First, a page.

How and what changes occur in vaginal discharge during your cycle?

1. Beginning of the cycle

On the first day of your period, your hormone levels that is both estrogen and progesterone are low. And since estrogen levels are responsible for your cervical fluid production, the cervix does not produce much fluid at all the time of your period. And you may not be able to tell if you are having a vaginal discharge since you’ll be discharging blood on your periods.

2. Just after the end of your period.

When your period ends the estrogen level rises in your body. Estrogen level determines the production of cervical fluid. Soyou may feel after some time the cervical fluid is discharged. It may be low in volume as it takes a little time for the estrogen to rise. And most women won’t notice any cervical fluid for a couple of days until estrogen is higher.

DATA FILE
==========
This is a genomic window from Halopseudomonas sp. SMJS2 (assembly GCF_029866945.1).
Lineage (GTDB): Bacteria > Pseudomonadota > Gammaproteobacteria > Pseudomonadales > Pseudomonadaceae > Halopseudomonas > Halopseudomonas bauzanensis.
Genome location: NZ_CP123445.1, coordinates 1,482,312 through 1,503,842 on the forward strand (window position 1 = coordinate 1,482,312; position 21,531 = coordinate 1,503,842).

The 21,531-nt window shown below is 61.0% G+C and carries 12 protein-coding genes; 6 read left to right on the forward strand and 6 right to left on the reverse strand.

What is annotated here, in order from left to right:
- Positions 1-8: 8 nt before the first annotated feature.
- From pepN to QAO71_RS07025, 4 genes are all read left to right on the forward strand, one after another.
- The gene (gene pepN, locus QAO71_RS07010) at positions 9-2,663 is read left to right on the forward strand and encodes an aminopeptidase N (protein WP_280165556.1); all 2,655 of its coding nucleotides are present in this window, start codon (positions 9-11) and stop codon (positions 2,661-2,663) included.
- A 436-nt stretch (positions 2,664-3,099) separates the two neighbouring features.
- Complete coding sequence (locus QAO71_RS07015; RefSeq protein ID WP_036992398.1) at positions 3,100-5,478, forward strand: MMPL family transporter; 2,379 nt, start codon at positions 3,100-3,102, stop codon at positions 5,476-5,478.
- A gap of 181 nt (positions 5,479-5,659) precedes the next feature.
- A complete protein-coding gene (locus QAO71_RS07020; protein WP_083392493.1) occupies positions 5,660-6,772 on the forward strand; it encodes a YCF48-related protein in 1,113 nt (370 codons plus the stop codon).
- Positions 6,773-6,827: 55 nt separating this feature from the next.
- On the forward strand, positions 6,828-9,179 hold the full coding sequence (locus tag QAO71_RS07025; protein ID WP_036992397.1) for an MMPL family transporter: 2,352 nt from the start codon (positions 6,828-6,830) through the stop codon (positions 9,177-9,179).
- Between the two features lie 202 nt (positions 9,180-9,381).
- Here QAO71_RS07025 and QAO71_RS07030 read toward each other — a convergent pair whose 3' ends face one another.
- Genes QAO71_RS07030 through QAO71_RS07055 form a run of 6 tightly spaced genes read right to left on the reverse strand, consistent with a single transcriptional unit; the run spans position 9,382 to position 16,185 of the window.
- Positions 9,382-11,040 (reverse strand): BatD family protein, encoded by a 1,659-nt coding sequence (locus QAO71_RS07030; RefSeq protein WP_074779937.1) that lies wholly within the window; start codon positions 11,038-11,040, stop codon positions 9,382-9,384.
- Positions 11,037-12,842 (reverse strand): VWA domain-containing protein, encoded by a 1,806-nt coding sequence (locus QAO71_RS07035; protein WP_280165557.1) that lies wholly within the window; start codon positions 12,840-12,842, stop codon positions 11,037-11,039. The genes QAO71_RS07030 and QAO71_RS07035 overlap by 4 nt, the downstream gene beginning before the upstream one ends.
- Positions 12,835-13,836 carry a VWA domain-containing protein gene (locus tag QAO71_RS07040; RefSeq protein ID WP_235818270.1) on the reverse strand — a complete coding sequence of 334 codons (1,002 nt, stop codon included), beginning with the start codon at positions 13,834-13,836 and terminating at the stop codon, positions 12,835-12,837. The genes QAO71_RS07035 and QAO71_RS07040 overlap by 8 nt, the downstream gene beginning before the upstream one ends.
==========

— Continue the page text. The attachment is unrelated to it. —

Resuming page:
3. Leading up to ovulation.

With the rise in estrogen levels, the cervix can make more fluid. At first, the fluid might be thick and sticky and then it can become more wet and creamy, like a lotion. The fluid color may be whitish or even yellowish. In this 28-day menstrual cycle, you may first notice thfluid around the ninth or tenth day of the cycle.

4. Around ovulation

When ovulation begins the cervical fluid can be eggy, wet, slippery, clear, and stretchy. Around the time of ovulation, much more cervical fluid is produced. You may start to feel much wetter in your vagina with fluid becoming more slippery as its water content rises. After a couple of days, the fluid will become stretchier and clearer. Before the 1-2 days of ovulation, cervical fluid looks like a raw egg white that can be stretched between your thumb and finger